If you like this, read: The Art Of Protest: Culture And Activism From The Civil Right Movement To The Streets Of Seattle by T.V. Reed (University of Minnesota Press, 2005, $42.27, Books Kinokuniya), which delves into the development and significance of social movements in America, from the African-American civil rights movements to the 21st century call for global justice.
Nur Asyiqin Mohamad Salleh
THE WOMAN WHO RAN
By Sam Baker
Harper/Paperback/406 pages/$19.73/ Books Kinokuniya/3.5 stars
An enigmatic woman named Helen Graham turns up in a Yorkshire village and rents an abandoned house, stoking rumours among local gossips when a retired journalist takes an interest in her.
But she is plagued by a constant terror fuelled by fragments of memories that refuse to add up: flashes of a dead body while fleeing a burning apartment in Paris, images of children in war-torn Iraq and bizarre notes from people from her past.
Former Cosmopolitan magazine editor Sam Baker builds on the opening premises of Anne Bronte's second novel, The Tenant Of Wildfell Hall, to produce a tightly woven psychological thriller filled with twists and turns.
The unreliable perspective of Helen, shell-shocked from her experiences as a war photographer on the frontlines in Iraq, and the curiosity of retired journalist Gil Markham, restless and unfulfilled after decades of landing front-page scoops, push and pull as contrasting versions of the truth are pitted against each other.
The novel struggles to keep pace in its opening sequences, held back by the flat characterisation of Helen whose hysteria and self- righteousness in defending the integrity of her profession as a war photographer seem initially incomprehensible.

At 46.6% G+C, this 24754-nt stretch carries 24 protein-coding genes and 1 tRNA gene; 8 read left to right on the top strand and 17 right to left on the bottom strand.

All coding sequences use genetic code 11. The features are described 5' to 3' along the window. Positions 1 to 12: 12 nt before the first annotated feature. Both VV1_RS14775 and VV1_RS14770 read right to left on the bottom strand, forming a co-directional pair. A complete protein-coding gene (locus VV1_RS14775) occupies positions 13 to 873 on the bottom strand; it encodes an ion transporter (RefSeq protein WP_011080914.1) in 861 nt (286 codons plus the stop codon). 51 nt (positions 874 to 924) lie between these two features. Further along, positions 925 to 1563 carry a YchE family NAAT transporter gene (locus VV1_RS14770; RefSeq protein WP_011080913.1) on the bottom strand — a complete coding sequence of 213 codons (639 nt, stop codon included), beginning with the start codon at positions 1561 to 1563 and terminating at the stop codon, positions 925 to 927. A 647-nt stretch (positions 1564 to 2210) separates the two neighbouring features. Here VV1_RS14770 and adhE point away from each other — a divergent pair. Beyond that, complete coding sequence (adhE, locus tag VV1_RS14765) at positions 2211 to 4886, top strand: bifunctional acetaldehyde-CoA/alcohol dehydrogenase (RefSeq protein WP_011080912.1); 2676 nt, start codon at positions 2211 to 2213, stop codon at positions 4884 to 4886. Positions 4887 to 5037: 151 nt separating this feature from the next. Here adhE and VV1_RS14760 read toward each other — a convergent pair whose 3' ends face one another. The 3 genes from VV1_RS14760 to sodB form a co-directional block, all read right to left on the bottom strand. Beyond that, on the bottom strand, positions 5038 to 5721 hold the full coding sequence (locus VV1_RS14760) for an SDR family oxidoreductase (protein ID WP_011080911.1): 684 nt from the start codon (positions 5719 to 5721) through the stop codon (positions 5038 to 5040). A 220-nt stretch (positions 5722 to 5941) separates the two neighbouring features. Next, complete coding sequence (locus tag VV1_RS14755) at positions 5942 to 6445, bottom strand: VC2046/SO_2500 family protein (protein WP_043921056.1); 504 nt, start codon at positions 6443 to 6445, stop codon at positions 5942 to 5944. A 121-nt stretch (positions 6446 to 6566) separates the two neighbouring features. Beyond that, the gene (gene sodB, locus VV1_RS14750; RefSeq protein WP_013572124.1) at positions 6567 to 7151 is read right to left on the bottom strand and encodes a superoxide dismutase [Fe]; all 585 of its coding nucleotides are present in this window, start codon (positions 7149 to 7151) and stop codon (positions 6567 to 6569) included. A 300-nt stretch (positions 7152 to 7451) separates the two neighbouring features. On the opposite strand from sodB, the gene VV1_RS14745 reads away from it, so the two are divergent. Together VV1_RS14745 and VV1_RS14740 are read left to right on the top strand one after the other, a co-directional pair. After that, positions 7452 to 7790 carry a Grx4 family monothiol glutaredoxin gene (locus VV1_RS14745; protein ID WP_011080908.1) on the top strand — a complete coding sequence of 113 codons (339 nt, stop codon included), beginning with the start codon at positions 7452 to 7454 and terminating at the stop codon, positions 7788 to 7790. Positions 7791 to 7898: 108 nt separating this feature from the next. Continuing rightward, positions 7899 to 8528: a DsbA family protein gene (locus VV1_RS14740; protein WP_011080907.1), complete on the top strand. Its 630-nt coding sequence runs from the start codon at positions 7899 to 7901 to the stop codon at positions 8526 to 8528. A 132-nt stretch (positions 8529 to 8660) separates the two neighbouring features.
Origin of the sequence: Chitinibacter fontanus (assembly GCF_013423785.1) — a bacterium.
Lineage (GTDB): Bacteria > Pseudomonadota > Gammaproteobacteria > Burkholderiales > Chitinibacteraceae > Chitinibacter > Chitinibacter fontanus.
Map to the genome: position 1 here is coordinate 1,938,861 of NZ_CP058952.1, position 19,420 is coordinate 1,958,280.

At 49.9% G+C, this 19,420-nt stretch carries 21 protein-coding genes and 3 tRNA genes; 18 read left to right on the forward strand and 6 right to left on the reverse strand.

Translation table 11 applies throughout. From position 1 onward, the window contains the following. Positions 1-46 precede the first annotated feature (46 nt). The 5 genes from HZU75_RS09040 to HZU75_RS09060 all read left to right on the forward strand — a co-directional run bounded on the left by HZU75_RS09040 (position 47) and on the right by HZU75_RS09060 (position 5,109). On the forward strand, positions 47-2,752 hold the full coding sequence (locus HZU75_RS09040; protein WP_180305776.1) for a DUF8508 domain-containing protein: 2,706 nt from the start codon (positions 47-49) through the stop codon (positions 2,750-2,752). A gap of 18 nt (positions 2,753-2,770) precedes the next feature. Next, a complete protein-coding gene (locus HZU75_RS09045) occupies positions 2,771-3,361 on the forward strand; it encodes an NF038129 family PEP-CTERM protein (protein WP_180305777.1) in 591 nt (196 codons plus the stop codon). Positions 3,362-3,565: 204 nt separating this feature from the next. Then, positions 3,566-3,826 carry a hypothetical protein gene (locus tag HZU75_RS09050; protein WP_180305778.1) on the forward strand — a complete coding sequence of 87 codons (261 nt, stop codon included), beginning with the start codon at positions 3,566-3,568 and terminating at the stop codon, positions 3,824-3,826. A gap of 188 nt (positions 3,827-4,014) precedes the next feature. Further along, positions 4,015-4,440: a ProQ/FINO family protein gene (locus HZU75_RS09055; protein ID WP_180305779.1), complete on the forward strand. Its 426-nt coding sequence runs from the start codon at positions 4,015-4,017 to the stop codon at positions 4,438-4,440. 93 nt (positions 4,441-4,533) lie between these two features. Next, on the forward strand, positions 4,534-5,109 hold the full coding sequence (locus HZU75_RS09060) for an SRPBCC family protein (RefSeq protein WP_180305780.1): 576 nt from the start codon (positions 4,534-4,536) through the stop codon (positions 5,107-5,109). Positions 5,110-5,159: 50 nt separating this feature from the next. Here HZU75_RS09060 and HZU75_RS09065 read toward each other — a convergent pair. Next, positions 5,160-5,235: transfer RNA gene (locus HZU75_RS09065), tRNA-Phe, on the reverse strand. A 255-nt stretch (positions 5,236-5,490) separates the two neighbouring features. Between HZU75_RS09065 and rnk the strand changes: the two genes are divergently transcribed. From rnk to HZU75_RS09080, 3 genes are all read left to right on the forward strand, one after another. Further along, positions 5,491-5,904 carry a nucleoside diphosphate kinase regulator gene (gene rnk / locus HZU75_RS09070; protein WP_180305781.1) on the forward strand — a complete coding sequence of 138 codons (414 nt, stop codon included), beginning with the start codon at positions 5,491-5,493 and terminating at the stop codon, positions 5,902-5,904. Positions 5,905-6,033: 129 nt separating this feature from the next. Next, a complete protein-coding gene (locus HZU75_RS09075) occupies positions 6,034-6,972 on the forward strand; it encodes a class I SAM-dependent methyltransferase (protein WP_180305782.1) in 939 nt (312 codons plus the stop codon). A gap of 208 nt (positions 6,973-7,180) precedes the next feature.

Baker's limited scope of research into photojournalism for the book - mostly based on memoirs by female photographers such as Lynsey Addario rather than intensive groundwork - could have contributed to the weakness of the prose, which can come across as preachy and didactic at times.
In one such instance, Helen recounts a group of young refugees she photographed: "They were... naked before the lens, stripped back to fear, emptiness or resignation. Their nakedness was political, financial. Nudity is a first-world luxury. Naked is to be without defence, clothes are not the issue, emotions are."
But the characters become more compelling as the reader moves back onto territory that confronts Helen's troubled relationship with her estranged husband, an established journalist.
Her self-righteousness becomes more forgivable when the narrative reveals the true horror of living under the shadow of a manipulative persona that makes Helen feel as if she had been "put in a box".